Now obviously, your potential human partner won’t be barking and wagging their tail when they see you, but what might be the equivalent to that? A big smile? A big hug? Someone saying, “I missed you,” or “I’m so happy to see you?” Some people might laugh out loud at your jokes or touch your arm while you share a personal story.
What are some strategies someone can use to glean if someone they’re into is interested back?
The main way to tell if someone is interested in you is contact. Are you communicating regularly? Are you both carving out time and making plans to spend time together? Is there a verbal or energetic expression of excitement when you are actually together? Though everyone can express interest & excitement differently, there should be some energy shared in your own ways that makes each of you feel wanted and feel like the other person is happy to be with you.
Where does this desire to “know” someone is interested come from?
There are so many reasons why we want to know if someone is interested in us. It can be because we want to get to know someone better, we want to date this person, we see a potential partnership with this person, or maybe we simply want to feel wanted. Also, something I hear all the time from my clients—we want to avoid ‘wasting time’ with those who aren’t interested in us.
How does consent play into figuring out if someone is interested?
The new normal in this #MeToo era is enthusiastic consent. If someone isn’t a ‘Hell Yes’ about the interaction that is happening, it should be considered a NO.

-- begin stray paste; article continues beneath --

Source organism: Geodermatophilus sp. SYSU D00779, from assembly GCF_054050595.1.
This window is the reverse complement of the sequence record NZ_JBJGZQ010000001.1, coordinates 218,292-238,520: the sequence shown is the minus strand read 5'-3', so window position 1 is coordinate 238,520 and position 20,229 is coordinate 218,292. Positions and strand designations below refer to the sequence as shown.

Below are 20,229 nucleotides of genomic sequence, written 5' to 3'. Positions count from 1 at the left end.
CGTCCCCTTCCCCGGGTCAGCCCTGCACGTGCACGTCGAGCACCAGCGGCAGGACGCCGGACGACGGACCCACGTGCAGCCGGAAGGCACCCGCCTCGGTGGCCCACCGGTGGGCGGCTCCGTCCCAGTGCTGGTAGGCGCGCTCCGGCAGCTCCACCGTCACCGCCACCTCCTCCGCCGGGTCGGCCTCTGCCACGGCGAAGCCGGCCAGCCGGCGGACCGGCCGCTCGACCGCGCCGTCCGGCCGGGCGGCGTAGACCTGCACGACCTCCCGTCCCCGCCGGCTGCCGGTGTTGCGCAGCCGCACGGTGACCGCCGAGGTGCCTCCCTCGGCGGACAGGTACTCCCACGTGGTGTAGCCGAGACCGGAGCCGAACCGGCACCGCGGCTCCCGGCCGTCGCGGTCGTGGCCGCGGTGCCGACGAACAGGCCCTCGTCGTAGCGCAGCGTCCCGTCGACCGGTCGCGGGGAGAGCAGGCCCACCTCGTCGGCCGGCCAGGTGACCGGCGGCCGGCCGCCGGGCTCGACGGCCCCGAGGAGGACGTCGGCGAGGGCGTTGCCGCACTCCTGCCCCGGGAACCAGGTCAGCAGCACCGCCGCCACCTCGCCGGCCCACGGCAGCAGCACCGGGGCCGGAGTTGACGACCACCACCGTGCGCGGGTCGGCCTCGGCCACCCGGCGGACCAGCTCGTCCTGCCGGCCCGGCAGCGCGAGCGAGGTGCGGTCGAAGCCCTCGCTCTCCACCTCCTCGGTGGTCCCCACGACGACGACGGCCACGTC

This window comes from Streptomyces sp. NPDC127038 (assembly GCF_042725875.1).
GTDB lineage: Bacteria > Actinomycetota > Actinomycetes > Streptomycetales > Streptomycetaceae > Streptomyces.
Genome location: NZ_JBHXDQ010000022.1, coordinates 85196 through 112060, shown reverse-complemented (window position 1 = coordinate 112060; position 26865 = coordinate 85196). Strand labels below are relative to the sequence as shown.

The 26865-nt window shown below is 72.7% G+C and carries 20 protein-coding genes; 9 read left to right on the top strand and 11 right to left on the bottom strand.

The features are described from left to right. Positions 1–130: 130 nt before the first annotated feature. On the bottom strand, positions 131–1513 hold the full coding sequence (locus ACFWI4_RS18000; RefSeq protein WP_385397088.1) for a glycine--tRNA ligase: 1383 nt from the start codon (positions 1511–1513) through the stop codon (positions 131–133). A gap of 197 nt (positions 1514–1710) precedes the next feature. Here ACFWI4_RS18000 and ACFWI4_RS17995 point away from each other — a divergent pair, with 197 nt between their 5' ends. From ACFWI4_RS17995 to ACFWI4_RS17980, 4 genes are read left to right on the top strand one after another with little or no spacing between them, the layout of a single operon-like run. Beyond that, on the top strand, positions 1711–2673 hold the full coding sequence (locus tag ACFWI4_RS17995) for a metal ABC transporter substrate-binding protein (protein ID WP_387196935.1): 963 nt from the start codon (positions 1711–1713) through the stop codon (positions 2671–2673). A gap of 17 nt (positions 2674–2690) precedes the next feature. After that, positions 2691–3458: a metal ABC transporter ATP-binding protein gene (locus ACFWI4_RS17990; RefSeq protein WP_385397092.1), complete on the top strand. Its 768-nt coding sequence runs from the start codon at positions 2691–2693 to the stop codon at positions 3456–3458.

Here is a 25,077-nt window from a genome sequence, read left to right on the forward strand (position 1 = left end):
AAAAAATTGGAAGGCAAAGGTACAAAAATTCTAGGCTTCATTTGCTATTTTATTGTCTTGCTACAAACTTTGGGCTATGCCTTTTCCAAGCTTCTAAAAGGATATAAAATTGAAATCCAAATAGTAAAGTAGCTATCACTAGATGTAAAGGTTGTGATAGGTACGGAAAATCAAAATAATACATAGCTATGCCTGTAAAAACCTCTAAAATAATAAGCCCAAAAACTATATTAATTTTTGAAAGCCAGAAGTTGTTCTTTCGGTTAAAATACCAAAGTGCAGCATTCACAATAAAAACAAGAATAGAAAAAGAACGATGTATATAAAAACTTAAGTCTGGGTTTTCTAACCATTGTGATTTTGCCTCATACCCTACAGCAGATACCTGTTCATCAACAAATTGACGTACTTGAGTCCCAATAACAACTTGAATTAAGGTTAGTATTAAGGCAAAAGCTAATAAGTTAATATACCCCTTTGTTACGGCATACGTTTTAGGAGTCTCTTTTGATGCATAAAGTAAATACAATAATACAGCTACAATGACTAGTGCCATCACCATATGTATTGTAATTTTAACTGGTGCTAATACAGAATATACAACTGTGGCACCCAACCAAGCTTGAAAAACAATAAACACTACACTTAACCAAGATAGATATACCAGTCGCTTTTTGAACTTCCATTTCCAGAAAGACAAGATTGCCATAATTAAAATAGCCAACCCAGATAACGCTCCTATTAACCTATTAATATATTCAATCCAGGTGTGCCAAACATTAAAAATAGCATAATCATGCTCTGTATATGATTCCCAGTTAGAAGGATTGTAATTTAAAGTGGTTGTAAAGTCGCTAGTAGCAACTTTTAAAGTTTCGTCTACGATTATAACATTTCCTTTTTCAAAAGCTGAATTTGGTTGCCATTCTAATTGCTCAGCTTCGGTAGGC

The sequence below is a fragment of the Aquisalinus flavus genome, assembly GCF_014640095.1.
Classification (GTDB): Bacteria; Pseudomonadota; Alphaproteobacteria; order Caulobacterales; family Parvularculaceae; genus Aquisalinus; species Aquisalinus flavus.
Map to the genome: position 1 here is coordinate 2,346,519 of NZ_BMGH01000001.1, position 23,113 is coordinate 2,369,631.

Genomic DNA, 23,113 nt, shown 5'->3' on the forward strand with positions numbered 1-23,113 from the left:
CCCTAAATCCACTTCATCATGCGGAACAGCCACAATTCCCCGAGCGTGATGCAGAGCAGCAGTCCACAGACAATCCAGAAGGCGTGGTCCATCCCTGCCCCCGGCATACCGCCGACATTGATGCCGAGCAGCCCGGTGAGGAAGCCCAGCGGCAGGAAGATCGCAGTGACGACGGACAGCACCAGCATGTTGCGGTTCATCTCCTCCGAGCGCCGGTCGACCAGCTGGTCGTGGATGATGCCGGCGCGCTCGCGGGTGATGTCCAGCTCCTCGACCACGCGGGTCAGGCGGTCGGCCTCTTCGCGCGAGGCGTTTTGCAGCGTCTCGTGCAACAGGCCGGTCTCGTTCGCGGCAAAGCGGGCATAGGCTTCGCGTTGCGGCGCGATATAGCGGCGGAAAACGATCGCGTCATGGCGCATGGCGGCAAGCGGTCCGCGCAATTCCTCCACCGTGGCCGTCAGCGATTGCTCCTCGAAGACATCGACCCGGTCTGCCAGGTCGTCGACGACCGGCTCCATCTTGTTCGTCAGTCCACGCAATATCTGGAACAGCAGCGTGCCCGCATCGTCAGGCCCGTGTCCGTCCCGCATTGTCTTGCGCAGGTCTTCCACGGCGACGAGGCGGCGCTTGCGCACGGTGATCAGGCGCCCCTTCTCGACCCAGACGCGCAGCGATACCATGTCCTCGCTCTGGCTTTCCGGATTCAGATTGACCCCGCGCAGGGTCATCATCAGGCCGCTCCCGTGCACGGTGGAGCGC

There is always a learning curve when getting to know someone new. This is why communication is so important. If someone is not able to communicate verbally or if verbal communication is not someone’s preferred way of communicating, establish some nonverbal ways to express comfort. If someone is resistant to or avoiding physical contact, that might indicate that they have some level of disinterest or even if they are interested, they aren’t totally comfortable. Having a fun, flirty dialogue about these things either verbally or by writing them down, can help jump-start the convo.
What shouldn’t people do when trying to figure out if someone is interested?
Don’t nag or send endless messages to your potential love-interest. If you have to beg for attention, and it frustrates you that you have to beg for this attention, then you should stop immediately! You should never have to beg, convince, or nag someone to be in a relationship with you!
What’s the #1 thing you want people who feel shy about putting themselves out there to know?
You never know unless you try! You definitely won’t get a YES if you don’t try. A lot of people feel nervous or anxious when mingling with other singles, approaching someone that makes us swoon, and going on first dates. Everyone goes through this to some degree. The difference is that some people are able to accept the nervousness as part of the dating process and that can help to propel them through the anxiety. Nobody hears YES 100% of the time! Remembering this can help to make it all a little less stressful.